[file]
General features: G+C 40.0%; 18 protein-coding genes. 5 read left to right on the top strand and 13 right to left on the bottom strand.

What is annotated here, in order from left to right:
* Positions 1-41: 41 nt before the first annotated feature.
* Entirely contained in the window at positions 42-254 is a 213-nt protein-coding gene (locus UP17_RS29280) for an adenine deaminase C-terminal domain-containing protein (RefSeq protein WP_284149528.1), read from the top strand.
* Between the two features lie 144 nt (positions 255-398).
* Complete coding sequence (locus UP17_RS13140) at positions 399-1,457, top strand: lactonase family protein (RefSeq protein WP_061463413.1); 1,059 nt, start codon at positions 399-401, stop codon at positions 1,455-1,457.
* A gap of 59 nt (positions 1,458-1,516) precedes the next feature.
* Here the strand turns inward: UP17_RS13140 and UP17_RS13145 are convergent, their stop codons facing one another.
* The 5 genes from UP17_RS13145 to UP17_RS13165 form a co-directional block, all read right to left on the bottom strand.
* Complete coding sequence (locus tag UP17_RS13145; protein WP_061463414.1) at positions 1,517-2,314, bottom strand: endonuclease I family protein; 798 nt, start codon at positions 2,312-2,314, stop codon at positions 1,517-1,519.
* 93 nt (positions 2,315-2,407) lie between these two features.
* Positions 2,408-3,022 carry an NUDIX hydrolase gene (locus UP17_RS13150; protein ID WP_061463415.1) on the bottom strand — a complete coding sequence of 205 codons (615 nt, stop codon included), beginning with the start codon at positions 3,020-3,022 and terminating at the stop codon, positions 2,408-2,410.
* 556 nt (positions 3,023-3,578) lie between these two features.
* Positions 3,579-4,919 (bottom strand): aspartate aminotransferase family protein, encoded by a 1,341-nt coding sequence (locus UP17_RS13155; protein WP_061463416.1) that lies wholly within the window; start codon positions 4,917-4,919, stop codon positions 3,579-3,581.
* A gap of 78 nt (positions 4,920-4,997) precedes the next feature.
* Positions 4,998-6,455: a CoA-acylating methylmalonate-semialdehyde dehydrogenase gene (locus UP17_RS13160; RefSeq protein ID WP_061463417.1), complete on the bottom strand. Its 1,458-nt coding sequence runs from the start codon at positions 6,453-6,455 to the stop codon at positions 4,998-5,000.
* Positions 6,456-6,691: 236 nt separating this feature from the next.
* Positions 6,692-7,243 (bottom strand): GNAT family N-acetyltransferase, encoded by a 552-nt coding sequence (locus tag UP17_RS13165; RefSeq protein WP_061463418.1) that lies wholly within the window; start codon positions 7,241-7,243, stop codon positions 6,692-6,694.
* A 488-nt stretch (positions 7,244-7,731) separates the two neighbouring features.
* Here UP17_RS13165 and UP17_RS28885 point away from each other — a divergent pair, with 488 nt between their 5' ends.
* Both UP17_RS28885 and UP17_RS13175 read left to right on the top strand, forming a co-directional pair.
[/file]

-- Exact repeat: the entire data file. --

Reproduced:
General features: G+C 40.0%; 18 protein-coding genes. 5 read left to right on the top strand and 13 right to left on the bottom strand.

What is annotated here, in order from left to right:
* Positions 1-41: 41 nt before the first annotated feature.
* Entirely contained in the window at positions 42-254 is a 213-nt protein-coding gene (locus UP17_RS29280) for an adenine deaminase C-terminal domain-containing protein (RefSeq protein WP_284149528.1), read from the top strand.
* Between the two features lie 144 nt (positions 255-398).
* Complete coding sequence (locus UP17_RS13140) at positions 399-1,457, top strand: lactonase family protein (RefSeq protein WP_061463413.1); 1,059 nt, start codon at positions 399-401, stop codon at positions 1,455-1,457.
* A gap of 59 nt (positions 1,458-1,516) precedes the next feature.
* Here the strand turns inward: UP17_RS13140 and UP17_RS13145 are convergent, their stop codons facing one another.
* The 5 genes from UP17_RS13145 to UP17_RS13165 form a co-directional block, all read right to left on the bottom strand.
* Complete coding sequence (locus tag UP17_RS13145; protein WP_061463414.1) at positions 1,517-2,314, bottom strand: endonuclease I family protein; 798 nt, start codon at positions 2,312-2,314, stop codon at positions 1,517-1,519.
* 93 nt (positions 2,315-2,407) lie between these two features.
* Positions 2,408-3,022 carry an NUDIX hydrolase gene (locus UP17_RS13150; protein ID WP_061463415.1) on the bottom strand — a complete coding sequence of 205 codons (615 nt, stop codon included), beginning with the start codon at positions 3,020-3,022 and terminating at the stop codon, positions 2,408-2,410.
* 556 nt (positions 3,023-3,578) lie between these two features.
* Positions 3,579-4,919 (bottom strand): aspartate aminotransferase family protein, encoded by a 1,341-nt coding sequence (locus UP17_RS13155; protein WP_061463416.1) that lies wholly within the window; start codon positions 4,917-4,919, stop codon positions 3,579-3,581.
* A gap of 78 nt (positions 4,920-4,997) precedes the next feature.
* Positions 4,998-6,455: a CoA-acylating methylmalonate-semialdehyde dehydrogenase gene (locus UP17_RS13160; RefSeq protein ID WP_061463417.1), complete on the bottom strand. Its 1,458-nt coding sequence runs from the start codon at positions 6,453-6,455 to the stop codon at positions 4,998-5,000.
* Positions 6,456-6,691: 236 nt separating this feature from the next.
* Positions 6,692-7,243 (bottom strand): GNAT family N-acetyltransferase, encoded by a 552-nt coding sequence (locus tag UP17_RS13165; RefSeq protein WP_061463418.1) that lies wholly within the window; start codon positions 7,241-7,243, stop codon positions 6,692-6,694.
* A 488-nt stretch (positions 7,244-7,731) separates the two neighbouring features.
* Here UP17_RS13165 and UP17_RS28885 point away from each other — a divergent pair, with 488 nt between their 5' ends.
* Both UP17_RS28885 and UP17_RS13175 read left to right on the top strand, forming a co-directional pair.